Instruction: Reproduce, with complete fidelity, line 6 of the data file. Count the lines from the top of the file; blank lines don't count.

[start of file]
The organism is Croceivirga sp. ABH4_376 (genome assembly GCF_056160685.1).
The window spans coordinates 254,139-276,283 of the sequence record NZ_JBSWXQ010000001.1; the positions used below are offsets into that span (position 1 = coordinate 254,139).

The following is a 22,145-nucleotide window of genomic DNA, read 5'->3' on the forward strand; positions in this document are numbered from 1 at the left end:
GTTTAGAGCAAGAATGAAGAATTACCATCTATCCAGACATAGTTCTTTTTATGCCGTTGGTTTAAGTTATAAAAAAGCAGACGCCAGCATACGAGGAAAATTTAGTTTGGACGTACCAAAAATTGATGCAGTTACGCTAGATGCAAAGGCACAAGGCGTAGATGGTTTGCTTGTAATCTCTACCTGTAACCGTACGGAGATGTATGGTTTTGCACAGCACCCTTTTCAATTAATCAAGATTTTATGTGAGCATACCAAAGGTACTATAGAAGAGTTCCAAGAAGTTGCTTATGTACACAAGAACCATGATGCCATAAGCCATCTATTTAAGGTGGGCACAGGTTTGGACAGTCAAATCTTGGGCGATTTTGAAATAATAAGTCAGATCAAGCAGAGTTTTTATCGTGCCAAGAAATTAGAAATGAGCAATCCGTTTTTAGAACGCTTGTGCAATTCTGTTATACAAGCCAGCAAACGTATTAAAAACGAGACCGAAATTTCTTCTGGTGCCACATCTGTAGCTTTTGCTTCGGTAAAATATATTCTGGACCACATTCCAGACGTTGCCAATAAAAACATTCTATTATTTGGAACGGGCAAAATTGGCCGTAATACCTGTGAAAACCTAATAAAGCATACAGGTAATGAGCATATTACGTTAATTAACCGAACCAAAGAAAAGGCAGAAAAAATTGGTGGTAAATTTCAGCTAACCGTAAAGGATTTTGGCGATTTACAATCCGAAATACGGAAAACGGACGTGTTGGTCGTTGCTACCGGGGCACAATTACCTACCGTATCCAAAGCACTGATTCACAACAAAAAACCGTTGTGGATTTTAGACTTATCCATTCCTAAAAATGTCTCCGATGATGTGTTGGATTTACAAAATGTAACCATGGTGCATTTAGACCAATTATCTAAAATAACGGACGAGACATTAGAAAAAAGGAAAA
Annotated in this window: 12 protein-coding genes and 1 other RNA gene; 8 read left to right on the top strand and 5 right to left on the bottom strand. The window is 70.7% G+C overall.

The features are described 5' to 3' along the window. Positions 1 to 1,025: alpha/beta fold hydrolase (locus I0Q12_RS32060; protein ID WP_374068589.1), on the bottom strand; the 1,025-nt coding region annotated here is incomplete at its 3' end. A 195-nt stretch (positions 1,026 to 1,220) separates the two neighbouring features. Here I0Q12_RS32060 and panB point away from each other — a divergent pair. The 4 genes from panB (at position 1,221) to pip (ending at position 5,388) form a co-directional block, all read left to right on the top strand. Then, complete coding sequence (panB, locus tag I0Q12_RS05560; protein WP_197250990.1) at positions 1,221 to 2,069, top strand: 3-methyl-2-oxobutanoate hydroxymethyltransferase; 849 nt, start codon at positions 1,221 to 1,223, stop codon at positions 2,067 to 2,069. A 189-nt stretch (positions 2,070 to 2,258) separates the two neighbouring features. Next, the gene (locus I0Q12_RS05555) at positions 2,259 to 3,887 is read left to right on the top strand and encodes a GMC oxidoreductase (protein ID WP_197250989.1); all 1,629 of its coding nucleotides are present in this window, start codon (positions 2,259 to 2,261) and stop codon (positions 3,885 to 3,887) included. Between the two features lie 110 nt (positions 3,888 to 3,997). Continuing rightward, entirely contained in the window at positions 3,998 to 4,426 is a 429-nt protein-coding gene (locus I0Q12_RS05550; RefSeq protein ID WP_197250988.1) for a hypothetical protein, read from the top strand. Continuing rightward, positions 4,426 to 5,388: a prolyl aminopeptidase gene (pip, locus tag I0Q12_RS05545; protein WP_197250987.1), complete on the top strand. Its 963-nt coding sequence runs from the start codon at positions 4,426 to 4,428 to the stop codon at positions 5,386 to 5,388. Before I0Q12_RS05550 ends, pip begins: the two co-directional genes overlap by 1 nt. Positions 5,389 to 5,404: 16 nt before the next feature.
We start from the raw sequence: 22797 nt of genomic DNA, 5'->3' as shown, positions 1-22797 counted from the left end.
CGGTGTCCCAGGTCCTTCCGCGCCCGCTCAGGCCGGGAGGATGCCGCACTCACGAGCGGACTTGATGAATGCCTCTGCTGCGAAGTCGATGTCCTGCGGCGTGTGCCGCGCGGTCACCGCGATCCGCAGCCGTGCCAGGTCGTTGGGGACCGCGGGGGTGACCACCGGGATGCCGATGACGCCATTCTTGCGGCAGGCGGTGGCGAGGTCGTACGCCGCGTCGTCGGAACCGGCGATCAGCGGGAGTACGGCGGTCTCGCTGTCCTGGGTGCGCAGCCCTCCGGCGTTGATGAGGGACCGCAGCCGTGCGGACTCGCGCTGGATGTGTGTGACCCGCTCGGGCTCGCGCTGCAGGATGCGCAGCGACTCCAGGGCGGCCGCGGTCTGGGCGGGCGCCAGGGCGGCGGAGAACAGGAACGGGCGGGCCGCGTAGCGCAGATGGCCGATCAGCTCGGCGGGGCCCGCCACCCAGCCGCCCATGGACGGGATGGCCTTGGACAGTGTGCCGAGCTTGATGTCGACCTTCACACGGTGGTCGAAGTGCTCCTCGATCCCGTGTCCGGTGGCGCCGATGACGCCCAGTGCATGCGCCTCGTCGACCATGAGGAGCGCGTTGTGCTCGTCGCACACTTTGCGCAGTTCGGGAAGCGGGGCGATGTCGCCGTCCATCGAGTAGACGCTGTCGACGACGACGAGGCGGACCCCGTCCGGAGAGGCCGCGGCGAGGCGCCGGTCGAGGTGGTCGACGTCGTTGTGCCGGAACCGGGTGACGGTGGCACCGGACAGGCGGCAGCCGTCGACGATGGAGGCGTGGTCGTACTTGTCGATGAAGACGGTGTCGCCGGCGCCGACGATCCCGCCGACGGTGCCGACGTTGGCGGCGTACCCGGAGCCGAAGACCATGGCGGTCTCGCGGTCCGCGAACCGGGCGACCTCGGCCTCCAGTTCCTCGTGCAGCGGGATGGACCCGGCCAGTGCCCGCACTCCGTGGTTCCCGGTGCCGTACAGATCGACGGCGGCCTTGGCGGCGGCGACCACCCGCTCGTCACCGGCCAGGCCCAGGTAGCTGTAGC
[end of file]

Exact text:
The features are described 5' to 3' along the window. Positions 1 to 1,025: alpha/beta fold hydrolase (locus I0Q12_RS32060; protein ID WP_374068589.1), on the bottom strand; the 1,025-nt coding region annotated here is incomplete at its 3' end. A 195-nt stretch (positions 1,026 to 1,220) separates the two neighbouring features. Here I0Q12_RS32060 and panB point away from each other — a divergent pair. The 4 genes from panB (at position 1,221) to pip (ending at position 5,388) form a co-directional block, all read left to right on the top strand. Then, complete coding sequence (panB, locus tag I0Q12_RS05560; protein WP_197250990.1) at positions 1,221 to 2,069, top strand: 3-methyl-2-oxobutanoate hydroxymethyltransferase; 849 nt, start codon at positions 1,221 to 1,223, stop codon at positions 2,067 to 2,069. A 189-nt stretch (positions 2,070 to 2,258) separates the two neighbouring features. Next, the gene (locus I0Q12_RS05555) at positions 2,259 to 3,887 is read left to right on the top strand and encodes a GMC oxidoreductase (protein ID WP_197250989.1); all 1,629 of its coding nucleotides are present in this window, start codon (positions 2,259 to 2,261) and stop codon (positions 3,885 to 3,887) included. Between the two features lie 110 nt (positions 3,888 to 3,997). Continuing rightward, entirely contained in the window at positions 3,998 to 4,426 is a 429-nt protein-coding gene (locus I0Q12_RS05550; RefSeq protein ID WP_197250988.1) for a hypothetical protein, read from the top strand. Continuing rightward, positions 4,426 to 5,388: a prolyl aminopeptidase gene (pip, locus tag I0Q12_RS05545; protein WP_197250987.1), complete on the top strand. Its 963-nt coding sequence runs from the start codon at positions 4,426 to 4,428 to the stop codon at positions 5,386 to 5,388. Before I0Q12_RS05550 ends, pip begins: the two co-directional genes overlap by 1 nt. Positions 5,389 to 5,404: 16 nt before the next feature.